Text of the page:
Dr. Darin Cherniwchan
Physician, Fraser Valley Travel Clinic
After a long pause, international travel is coming back. Here’s how you can enjoy the trip while staying safe.
Canadians are eager to travel again. After months of isolation, confinement, and working from home, the thought of getting away to relax at a resort, explore far-off lands, or simply visit friends and family is wondrously appealing.
“With all this remote working, the lines between work and home have become blurred,” says Pavithra Ravinatarajan, a registered pharmacist based in Kitchener, Ont. “As a result, many of us are looking for a change of scenery to reset our minds, which isn’t a bad thing because it can help with burnout. But we need to make sure that we take the right steps to do it safely.”
Many of us are looking for a change of scenery to reset our minds, which isn’t a bad thing because it can help with burnout. But we need to make sure that we take the right steps to do it safely.
What to consider as you plan your trip
The first step is making yourself aware of the risks — COVID-19 and otherwise. “If you’re not sure where you want to go yet, you may want to take a look at the Health Canada recommendations as well as the Canadian Travel Restrictions on the risks and vaccination requirements for different locations,” says Ravinatarajan. Along with that, you’ll want to find out what the COVID-19 protocols are for various locations, such as masking and distancing, and which activities or services may be temporarily restricted, so you can choose your destination confidently and prepare accordingly.
The next step is making sure you’re vaccinated against COVID-19 — and potentially having a valid, negative COVID-19 test — and ensuring that you have supporting documentation in order. It’s important to be aware that not every country accepts all types of COVID-19 tests. “The best thing to do is to go to a place that provides COVID-19 PCR testing or rapid antigen testing specifically for travel, because they will provide you with the proper documentation and QR code, if necessary, to enter that country,” says Dr. Darin Cherniwchan, a physician at the Fraser Valley Travel Clinic in Chilliwack, B.C.
The timing of the COVID-19 test is also crucial. “For most major centres in the world, it’s required 72 hours prior to boarding the plane, but in some countries, these rules and regulations can change on a weekly basis,” says Dr. Cherniwchan. For countries that aren’t accessible by direct flight from Canada, that testing period may be extended up to 120 hours. “It has to be calculated based on your personal itinerary, and that can get complicated if you’re travelling through several countries to get to your destination country. It can also be challenging to get timely test results if you’re leaving on a weekend, especially on a long weekend, so all these elements need to be considered,” says Dr. Cherniwchan.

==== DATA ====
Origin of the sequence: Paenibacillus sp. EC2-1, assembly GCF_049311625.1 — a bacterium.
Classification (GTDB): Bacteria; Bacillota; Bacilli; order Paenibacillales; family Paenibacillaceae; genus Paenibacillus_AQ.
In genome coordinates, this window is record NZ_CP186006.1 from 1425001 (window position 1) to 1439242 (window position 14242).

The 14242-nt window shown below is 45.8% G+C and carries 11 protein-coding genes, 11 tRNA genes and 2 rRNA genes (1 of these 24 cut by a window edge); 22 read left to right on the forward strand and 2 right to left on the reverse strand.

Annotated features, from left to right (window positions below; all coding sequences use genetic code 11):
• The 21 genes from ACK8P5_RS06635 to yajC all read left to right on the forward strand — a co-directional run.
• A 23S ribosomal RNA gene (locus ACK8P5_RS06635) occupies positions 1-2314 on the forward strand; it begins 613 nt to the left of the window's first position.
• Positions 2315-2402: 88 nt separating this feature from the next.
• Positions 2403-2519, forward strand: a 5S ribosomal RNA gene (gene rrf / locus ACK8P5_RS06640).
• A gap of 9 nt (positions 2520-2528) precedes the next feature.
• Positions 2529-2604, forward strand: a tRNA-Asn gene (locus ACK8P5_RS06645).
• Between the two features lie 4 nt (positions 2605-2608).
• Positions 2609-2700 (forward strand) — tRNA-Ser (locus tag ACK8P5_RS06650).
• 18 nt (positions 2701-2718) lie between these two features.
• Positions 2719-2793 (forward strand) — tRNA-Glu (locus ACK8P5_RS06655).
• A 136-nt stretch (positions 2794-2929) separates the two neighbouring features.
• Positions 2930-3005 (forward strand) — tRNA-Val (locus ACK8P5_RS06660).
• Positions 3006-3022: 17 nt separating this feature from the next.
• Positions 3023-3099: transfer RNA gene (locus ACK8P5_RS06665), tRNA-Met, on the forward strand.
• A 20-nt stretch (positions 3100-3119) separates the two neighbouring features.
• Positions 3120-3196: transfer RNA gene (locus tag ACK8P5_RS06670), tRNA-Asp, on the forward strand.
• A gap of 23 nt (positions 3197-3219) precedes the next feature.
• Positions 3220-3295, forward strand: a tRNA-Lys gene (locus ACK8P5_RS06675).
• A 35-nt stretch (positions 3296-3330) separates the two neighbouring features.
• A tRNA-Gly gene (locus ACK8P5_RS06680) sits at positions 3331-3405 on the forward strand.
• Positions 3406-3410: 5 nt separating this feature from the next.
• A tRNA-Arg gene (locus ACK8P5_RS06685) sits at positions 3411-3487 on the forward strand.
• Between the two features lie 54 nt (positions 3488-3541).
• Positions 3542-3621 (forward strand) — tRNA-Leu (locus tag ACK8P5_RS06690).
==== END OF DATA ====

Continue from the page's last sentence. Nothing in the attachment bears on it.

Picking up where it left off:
Immunization for common travel-related diseases
In addition to protecting against COVID-19, it’s important to protect against other travel-related illnesses. “The last thing you want is to have your vacation ruined by something that could have been avoided,” says Ravinatarajan.
The pre-travel visit with your health care provider is a good time to ensure you discuss which destination-specific vaccines you may need, such as yellow fever, hepatitis A, hepatitis B, malaria, Japanese encephalitis, or rabies. “Ideally, this should be done a good six to eight weeks before departure,” says Dr. Cherniwchan. This is also a good time to ensure your non-travel routine vaccinations, such as tetanus and diphtheria, are up to date. “No matter where you are on the planet, you’re at risk for those illnesses,” says Dr. Cherniwchan.
Food- and water-related illnesses like traveller’s diarrhea also need to be factored into your protection plan. You can prevent these by avoiding tap water for drinking and tooth-brushing, and by eating only foods that are boiled, cooked, or peeled. “There are immunizations available to help prevent against cholera and diarrhea caused by a specific strain of enterotoxigenic E. coli (ETEC) bacteria,” says Dr. Cherniwchan, who advises having a treatment plan in place before you leave, just in case. “That includes hydration, medication, and knowing who to call if you get sick. The last thing you want to do is start looking for help when you’re ill.”
Protection against mosquitoes and ticks is also paramount. “Mosquitoes are disease vectors that can spread diseases such as malaria, dengue fever, Zika, Japanese encephalitis, yellow fever, chikungunya, and West Nile virus,” says Dr. Cherniwchan.
The best way to protect yourself is through a combination of insect repellent on exposed skin and wearing permethrin-treated clothing. “The two work synergistically to provide higher protection, so when you wear the two together, the likelihood of getting bitten is very remote,” says Dr. Cherniwchan. This is especially important if you’re hiking or in wooded areas.
You may also want to consider packing a travel health kit. “Many pharmacies will actually set up a kit for people or you could put one together yourself,” says Ravinatarajan.
Seek proper advice
Dr. Cherniwchan advises Canadians who plan to travel internationally to consult with a travel medicine specialist to ensure that everything they need is in place. “It’s one thing for someone to look it up on the internet, but it’s another to know what’s really happening on the ground,” he says. Getting the right advice ensures your trip is that much smoother and safer.